The shifting focus on its protagonist’s psychology is what really makes Bandyopadhyay’s story work for me. It’s a character study of considerable power.
(Read and published in a volume with the novel Panty (Tilted Axis Press, 2016). Available to read online here)
For a long time, I didn’t read Kafka’s work, perhaps – I don’t know – because I felt it would be too old for me, or that since everyone else will (of course) already have read it, there was no point in my reading it. All silly non-arguments, because once I started to read Kafka (and other ‘classic’ authors), I found that, as long as I read openly, the years and outside interpretations melt away. There’s just me, engaging with the work, here and now.
I started with some of Kafka’s short fiction (I haven’t even got to Metamorphosis yet). ‘The Men Running Past’piece is only three paragraphs long, but still dizzying to me in how it reveals the uncertainty beneath a seemingly ordinary moment. In the first paragraph, the narrator is out walking one night and sees a man running in the opposite direction, being chased by another, but chooses not to intervene. The second paragraph is a mesmerising swirl of possibility, as the narrator imagines – sometimes quite fancifully – who these men might be. The third paragraph closes off these possibilities in short order (“have we not had a lot of wine to drink?”). There will be no resolution here; a story has been averted.
First published in the collection Betrachtung (Contemplation, 1913). Available widely, including online here. I read Michael Hofmann’s translation in the Penguin Modern Classics collection Metamorphosis and Other Stories, 2007)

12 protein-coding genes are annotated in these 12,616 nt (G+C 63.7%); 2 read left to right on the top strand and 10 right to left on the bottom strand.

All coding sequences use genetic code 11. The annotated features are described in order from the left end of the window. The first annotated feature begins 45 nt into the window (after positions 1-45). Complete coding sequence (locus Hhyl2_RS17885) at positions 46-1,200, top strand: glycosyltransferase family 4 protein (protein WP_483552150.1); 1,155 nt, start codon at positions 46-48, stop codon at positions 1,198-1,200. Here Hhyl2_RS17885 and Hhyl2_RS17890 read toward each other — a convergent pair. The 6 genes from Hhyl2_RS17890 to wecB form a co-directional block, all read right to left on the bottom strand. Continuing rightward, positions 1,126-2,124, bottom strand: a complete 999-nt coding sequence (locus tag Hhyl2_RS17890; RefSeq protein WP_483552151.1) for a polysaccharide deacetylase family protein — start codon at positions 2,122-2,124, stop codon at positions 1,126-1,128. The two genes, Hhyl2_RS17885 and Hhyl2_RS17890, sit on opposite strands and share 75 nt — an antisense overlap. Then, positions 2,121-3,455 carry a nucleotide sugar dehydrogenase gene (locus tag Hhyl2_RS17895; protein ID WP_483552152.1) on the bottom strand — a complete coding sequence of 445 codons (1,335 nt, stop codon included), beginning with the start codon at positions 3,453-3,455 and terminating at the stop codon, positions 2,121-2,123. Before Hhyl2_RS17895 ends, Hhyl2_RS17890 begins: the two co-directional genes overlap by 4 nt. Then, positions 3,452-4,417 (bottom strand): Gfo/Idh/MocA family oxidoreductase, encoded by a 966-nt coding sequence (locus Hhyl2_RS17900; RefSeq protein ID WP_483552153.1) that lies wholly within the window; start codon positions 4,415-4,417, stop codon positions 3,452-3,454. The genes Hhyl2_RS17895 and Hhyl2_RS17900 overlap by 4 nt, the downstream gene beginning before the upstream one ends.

I began this anthology with a writer who was (and remains) particularly important to me; I’m ending with another. I had heard great things about Nina Allan’s fiction from the corner of the SF/fantasy community that I followed. After I read ‘Flying in the Face of God’, I understood why.
In the story, we meet Rachel Alvin, who is about to undergo a process that will alter her physiology such that she will be able to travel through space – but it will also transform her psychologically. Rachel’s close friend Anita Schleif is making a film about her – but it seems to be at least as much an attempt to hold on to Rachel as it is an actual piece of documentary-making. Furthermore, Anita’s grandmother is suffering from dementia, so essentially Anita is seeing the two most important people in her life disappear, albeit in different ways. Allan is concerned with exploring how her characters respond to the prospect and reality of profound personal change.
I’ve continued to follow Allan’s work, both fiction and reviews, and again hers has become a key voice in shaping how I think about fiction.
(Read and first published in Interzone #227, Mar-Apr 2010. Available in the collection Microcosmos, NewCon Press, 2013)